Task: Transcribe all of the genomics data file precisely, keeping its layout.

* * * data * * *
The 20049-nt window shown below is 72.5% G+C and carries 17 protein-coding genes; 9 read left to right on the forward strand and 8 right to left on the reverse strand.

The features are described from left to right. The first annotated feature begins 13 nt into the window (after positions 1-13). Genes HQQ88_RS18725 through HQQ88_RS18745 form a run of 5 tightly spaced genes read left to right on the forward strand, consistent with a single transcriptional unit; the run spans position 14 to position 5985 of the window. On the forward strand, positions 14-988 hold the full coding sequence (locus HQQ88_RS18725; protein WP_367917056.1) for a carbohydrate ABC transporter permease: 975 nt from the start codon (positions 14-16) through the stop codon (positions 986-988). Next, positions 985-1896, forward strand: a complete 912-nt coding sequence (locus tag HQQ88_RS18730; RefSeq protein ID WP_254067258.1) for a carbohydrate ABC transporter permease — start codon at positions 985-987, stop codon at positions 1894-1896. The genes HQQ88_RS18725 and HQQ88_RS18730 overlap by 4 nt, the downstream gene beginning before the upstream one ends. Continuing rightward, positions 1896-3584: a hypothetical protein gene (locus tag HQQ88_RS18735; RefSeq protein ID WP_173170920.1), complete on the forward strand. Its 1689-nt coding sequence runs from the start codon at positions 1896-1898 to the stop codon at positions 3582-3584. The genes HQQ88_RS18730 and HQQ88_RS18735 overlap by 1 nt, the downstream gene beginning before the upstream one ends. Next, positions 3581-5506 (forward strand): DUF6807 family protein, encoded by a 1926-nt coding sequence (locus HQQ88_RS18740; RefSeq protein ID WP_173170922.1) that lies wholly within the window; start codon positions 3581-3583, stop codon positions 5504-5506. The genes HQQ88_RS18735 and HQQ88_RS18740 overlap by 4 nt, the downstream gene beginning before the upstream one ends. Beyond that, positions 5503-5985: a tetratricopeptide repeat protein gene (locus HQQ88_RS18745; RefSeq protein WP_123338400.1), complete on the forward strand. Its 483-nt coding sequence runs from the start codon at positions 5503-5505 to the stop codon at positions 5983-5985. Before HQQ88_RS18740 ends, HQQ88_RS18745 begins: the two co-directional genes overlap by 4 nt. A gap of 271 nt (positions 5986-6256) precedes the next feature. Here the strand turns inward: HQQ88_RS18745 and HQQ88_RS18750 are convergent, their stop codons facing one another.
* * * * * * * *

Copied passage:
The 20049-nt window shown below is 72.5% G+C and carries 17 protein-coding genes; 9 read left to right on the forward strand and 8 right to left on the reverse strand.

The features are described from left to right. The first annotated feature begins 13 nt into the window (after positions 1-13). Genes HQQ88_RS18725 through HQQ88_RS18745 form a run of 5 tightly spaced genes read left to right on the forward strand, consistent with a single transcriptional unit; the run spans position 14 to position 5985 of the window. On the forward strand, positions 14-988 hold the full coding sequence (locus HQQ88_RS18725; protein WP_367917056.1) for a carbohydrate ABC transporter permease: 975 nt from the start codon (positions 14-16) through the stop codon (positions 986-988). Next, positions 985-1896, forward strand: a complete 912-nt coding sequence (locus tag HQQ88_RS18730; RefSeq protein ID WP_254067258.1) for a carbohydrate ABC transporter permease — start codon at positions 985-987, stop codon at positions 1894-1896. The genes HQQ88_RS18725 and HQQ88_RS18730 overlap by 4 nt, the downstream gene beginning before the upstream one ends. Continuing rightward, positions 1896-3584: a hypothetical protein gene (locus tag HQQ88_RS18735; RefSeq protein ID WP_173170920.1), complete on the forward strand. Its 1689-nt coding sequence runs from the start codon at positions 1896-1898 to the stop codon at positions 3582-3584. The genes HQQ88_RS18730 and HQQ88_RS18735 overlap by 1 nt, the downstream gene beginning before the upstream one ends. Next, positions 3581-5506 (forward strand): DUF6807 family protein, encoded by a 1926-nt coding sequence (locus HQQ88_RS18740; RefSeq protein ID WP_173170922.1) that lies wholly within the window; start codon positions 3581-3583, stop codon positions 5504-5506. The genes HQQ88_RS18735 and HQQ88_RS18740 overlap by 4 nt, the downstream gene beginning before the upstream one ends. Beyond that, positions 5503-5985: a tetratricopeptide repeat protein gene (locus HQQ88_RS18745; RefSeq protein WP_123338400.1), complete on the forward strand. Its 483-nt coding sequence runs from the start codon at positions 5503-5505 to the stop codon at positions 5983-5985. Before HQQ88_RS18740 ends, HQQ88_RS18745 begins: the two co-directional genes overlap by 4 nt. A gap of 271 nt (positions 5986-6256) precedes the next feature. Here the strand turns inward: HQQ88_RS18745 and HQQ88_RS18750 are convergent, their stop codons facing one another.